Social care staff have been working on a ‘forgotten’ frontline during the pandemic.
They have been ignored and undervalued for years, but Covid has brought attention to their woeful situation. It has demonstrated just how much the sector desperately needs reform, especially pay and better treatment for employees.
Statistics show that care home workers and those providing domiciliary support are disproportionately affected by the virus. Compared with the rest of the population, they have been exposed to the virus to a far greater extent and put at higher risk of infection – and death. Black care employees fare worst, yet the reasons why are not yet fully clear.
What is undeniable though is that many staff were effectively abandoned during the first wave. Inadequate or a lack of personal protective equipment (PPE) meant some tragically even lost their lives. Blame can be laid partly at the door of the government which failed to prioritise the care sector, and to appreciate the dedicated people who keep it running.
We can hope that lessons have been learned over the need for sufficient and accessible supplies of PPE. Wider and urgent action is crucial though to tackle underlying problems that enable poor employment practices to prevail.
The care workforce is overwhelmingly female, with large numbers of black staff and migrant workers among its ranks. However, many are among the lowest paid employees in the country and often exist on poverty wages.
Looking after those who rely on care support, such as the elderly and vulnerable, is an extremely important job. It requires immense skill and dedication. Yet the work is regarded as low-status and poorly remunerated in a sector that has been chronically underfunded for years.
Workers in high-risk groups also continue to feel pressured into going to work during the pandemic when they should be taking time off sick or self-isolating. Lockdowns have even taken placed in some care homes where workers have been told to remain on site if staff or residents become infected.
In other instances, some companies have refused sick pay to self-isolating members of staff, or even to those who have tested positive for coronavirus. Too many care workers have been placed in the invidious position of having to choose between risking people’s lives (including their own) or going without pay. These include black staff; an issue UNISON has flagged to the Equality and Human Rights Commission.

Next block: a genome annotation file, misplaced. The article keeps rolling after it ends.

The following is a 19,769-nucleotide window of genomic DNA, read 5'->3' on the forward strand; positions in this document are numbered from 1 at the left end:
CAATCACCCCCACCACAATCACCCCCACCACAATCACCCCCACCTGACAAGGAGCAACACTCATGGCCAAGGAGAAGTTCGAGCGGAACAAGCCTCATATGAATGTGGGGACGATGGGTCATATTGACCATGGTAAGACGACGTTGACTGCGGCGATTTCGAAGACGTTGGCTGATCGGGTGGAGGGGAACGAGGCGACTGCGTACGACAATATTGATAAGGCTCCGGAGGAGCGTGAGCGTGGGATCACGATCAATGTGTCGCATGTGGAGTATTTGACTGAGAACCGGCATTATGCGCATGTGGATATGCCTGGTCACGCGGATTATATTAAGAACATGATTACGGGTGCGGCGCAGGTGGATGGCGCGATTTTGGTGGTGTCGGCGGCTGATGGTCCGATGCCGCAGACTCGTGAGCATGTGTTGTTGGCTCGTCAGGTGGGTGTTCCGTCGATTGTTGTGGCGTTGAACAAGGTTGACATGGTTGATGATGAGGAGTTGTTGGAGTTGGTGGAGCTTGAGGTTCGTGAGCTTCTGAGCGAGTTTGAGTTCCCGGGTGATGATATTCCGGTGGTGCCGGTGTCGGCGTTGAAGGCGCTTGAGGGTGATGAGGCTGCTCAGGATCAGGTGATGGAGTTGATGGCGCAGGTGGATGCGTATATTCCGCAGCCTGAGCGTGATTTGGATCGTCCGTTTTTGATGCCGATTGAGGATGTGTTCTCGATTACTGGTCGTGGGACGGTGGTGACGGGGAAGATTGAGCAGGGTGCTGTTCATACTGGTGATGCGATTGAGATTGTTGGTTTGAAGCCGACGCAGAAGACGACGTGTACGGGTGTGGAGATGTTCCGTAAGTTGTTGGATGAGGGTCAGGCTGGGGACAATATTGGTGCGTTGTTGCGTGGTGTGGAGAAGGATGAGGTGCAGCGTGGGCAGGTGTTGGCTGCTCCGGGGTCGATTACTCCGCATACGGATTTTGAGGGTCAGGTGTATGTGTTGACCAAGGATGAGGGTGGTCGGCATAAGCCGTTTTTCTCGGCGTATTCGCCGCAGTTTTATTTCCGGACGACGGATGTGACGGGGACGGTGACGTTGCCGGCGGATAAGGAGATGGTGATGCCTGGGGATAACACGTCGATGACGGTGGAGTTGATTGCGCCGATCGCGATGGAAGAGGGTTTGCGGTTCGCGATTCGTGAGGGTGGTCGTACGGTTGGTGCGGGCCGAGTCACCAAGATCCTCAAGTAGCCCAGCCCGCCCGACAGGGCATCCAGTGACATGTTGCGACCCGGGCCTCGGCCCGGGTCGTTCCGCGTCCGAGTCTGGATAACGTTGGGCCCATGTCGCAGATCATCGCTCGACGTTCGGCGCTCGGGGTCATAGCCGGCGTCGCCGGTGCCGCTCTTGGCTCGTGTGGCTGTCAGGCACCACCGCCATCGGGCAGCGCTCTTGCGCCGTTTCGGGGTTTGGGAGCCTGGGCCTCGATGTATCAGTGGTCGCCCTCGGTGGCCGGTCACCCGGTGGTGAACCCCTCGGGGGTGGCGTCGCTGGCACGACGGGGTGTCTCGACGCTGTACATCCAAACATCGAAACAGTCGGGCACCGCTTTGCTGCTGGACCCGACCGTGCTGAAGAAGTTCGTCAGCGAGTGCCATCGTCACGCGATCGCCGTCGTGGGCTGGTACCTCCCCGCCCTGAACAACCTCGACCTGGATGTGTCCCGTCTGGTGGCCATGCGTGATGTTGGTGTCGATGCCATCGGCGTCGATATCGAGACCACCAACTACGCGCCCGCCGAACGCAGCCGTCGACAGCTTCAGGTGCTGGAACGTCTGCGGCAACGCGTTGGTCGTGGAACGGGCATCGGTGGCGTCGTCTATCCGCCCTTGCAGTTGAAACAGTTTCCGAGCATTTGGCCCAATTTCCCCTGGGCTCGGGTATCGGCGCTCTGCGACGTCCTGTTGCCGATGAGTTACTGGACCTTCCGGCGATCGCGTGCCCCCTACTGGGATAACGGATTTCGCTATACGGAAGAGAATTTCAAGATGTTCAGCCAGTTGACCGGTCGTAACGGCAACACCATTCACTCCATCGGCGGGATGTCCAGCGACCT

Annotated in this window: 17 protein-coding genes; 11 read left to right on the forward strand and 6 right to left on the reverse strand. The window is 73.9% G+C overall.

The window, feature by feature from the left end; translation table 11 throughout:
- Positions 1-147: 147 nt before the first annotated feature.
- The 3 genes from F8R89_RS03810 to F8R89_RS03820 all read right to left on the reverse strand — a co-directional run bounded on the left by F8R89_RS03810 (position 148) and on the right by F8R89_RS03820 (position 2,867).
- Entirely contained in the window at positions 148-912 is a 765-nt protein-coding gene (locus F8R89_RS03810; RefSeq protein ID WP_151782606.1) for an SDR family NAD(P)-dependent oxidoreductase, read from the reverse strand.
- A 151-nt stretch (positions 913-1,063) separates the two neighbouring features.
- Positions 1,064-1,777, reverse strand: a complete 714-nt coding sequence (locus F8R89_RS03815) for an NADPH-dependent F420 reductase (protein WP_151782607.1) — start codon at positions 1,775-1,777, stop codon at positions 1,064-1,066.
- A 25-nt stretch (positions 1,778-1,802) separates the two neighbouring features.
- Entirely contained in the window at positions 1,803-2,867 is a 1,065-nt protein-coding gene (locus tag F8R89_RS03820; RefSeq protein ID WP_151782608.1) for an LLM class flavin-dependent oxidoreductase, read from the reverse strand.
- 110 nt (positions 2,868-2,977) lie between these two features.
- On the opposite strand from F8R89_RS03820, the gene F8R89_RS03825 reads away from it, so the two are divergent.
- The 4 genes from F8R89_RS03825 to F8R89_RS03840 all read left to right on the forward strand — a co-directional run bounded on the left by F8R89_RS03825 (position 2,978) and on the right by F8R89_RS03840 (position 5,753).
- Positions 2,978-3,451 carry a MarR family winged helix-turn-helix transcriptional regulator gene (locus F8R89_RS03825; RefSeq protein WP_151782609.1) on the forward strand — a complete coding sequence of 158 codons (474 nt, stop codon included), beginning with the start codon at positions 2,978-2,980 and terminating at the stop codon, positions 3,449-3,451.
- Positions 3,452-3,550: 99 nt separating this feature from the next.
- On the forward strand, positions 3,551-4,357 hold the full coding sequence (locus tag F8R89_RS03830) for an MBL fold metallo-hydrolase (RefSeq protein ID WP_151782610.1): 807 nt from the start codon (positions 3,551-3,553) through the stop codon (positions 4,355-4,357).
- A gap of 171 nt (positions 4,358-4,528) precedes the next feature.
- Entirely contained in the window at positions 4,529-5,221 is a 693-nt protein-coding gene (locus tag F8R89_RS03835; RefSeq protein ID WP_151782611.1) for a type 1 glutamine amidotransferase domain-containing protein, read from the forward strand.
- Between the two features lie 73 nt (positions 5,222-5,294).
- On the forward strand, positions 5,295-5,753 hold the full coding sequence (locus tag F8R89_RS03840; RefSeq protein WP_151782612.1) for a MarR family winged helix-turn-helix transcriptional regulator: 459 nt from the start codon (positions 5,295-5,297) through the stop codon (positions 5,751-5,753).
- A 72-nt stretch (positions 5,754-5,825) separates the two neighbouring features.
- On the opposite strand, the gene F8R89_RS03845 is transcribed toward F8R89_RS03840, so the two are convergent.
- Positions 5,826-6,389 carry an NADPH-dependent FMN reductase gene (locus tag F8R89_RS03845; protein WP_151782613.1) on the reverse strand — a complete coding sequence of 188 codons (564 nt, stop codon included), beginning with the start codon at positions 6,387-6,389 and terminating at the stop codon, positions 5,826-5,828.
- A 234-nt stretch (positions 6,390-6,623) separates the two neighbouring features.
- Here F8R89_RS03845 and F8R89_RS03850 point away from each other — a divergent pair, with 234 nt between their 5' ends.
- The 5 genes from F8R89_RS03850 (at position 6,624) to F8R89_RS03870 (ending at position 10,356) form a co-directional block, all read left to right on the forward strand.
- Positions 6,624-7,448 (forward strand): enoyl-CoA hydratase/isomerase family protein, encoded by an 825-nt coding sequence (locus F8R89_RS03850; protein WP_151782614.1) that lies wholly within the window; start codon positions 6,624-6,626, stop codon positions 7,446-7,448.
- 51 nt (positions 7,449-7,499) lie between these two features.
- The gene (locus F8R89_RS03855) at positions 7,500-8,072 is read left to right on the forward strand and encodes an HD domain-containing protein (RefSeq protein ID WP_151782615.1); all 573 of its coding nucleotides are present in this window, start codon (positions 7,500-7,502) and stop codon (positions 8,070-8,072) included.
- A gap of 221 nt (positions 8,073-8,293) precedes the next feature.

UNISON wants every worker to be on the real living wage (£9.50 or £10.85 an hour) as a bare minimum and for action to be taken against unscrupulous employers.
This would help improve care and attract much-needed new recruits.
We need a national care service that ensures any increase in pay is implemented by employers. A national service would also drive-up standards, improve regulation, and help care become a more attractive career option.
UNISON has helped to set up a new coalition to lobby the government to make this a reality, putting care on an equal footing with the NHS. Launched last November, the Future Social Care Coalition is unprecedented in bringing together employers, providers, social care charities and politicians from across political divides. More than 80 organisations and individuals have joined including former ministers Andy Burnham, Sir Norman Lamb and Alistair Burt, as well as the National Care Association, the Care and Support Alliance and UNISON.
The Coalition is calling for an immediate £3.9bn emergency support fund for the care sector and a fair wage deal for low-paid staff across the UK. The aim too is to bring an end to poor employment practices, which are depressingly widespread across the care sector.
The government has an opportunity to put all that is wrong in the sector right, and to show it recognises the worth of care staff. That chance must not be wasted.